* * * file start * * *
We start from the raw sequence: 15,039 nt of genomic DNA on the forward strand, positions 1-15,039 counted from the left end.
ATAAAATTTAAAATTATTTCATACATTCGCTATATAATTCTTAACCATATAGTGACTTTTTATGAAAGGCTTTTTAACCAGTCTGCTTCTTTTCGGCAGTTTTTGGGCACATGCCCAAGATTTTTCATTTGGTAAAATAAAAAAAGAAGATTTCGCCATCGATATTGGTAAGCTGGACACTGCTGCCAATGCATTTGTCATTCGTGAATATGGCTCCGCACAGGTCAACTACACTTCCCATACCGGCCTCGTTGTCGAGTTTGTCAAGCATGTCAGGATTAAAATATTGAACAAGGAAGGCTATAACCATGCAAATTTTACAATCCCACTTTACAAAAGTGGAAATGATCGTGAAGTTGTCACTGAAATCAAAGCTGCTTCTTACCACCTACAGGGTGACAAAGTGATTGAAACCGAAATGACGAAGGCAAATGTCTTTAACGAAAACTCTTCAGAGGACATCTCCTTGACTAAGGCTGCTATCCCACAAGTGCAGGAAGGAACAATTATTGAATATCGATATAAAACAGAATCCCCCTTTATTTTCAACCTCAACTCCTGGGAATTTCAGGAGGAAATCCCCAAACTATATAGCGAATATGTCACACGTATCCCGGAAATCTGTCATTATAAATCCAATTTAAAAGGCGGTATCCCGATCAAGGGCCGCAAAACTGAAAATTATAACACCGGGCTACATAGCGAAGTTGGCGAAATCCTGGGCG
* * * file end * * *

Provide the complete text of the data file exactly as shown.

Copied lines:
We start from the raw sequence: 15,039 nt of genomic DNA on the forward strand, positions 1-15,039 counted from the left end.
ATAAAATTTAAAATTATTTCATACATTCGCTATATAATTCTTAACCATATAGTGACTTTTTATGAAAGGCTTTTTAACCAGTCTGCTTCTTTTCGGCAGTTTTTGGGCACATGCCCAAGATTTTTCATTTGGTAAAATAAAAAAAGAAGATTTCGCCATCGATATTGGTAAGCTGGACACTGCTGCCAATGCATTTGTCATTCGTGAATATGGCTCCGCACAGGTCAACTACACTTCCCATACCGGCCTCGTTGTCGAGTTTGTCAAGCATGTCAGGATTAAAATATTGAACAAGGAAGGCTATAACCATGCAAATTTTACAATCCCACTTTACAAAAGTGGAAATGATCGTGAAGTTGTCACTGAAATCAAAGCTGCTTCTTACCACCTACAGGGTGACAAAGTGATTGAAACCGAAATGACGAAGGCAAATGTCTTTAACGAAAACTCTTCAGAGGACATCTCCTTGACTAAGGCTGCTATCCCACAAGTGCAGGAAGGAACAATTATTGAATATCGATATAAAACAGAATCCCCCTTTATTTTCAACCTCAACTCCTGGGAATTTCAGGAGGAAATCCCCAAACTATATAGCGAATATGTCACACGTATCCCGGAAATCTGTCATTATAAATCCAATTTAAAAGGCGGTATCCCGATCAAGGGCCGCAAAACTGAAAATTATAACACCGGGCTACATAGCGAAGTTGGCGAAATCCTGGGCG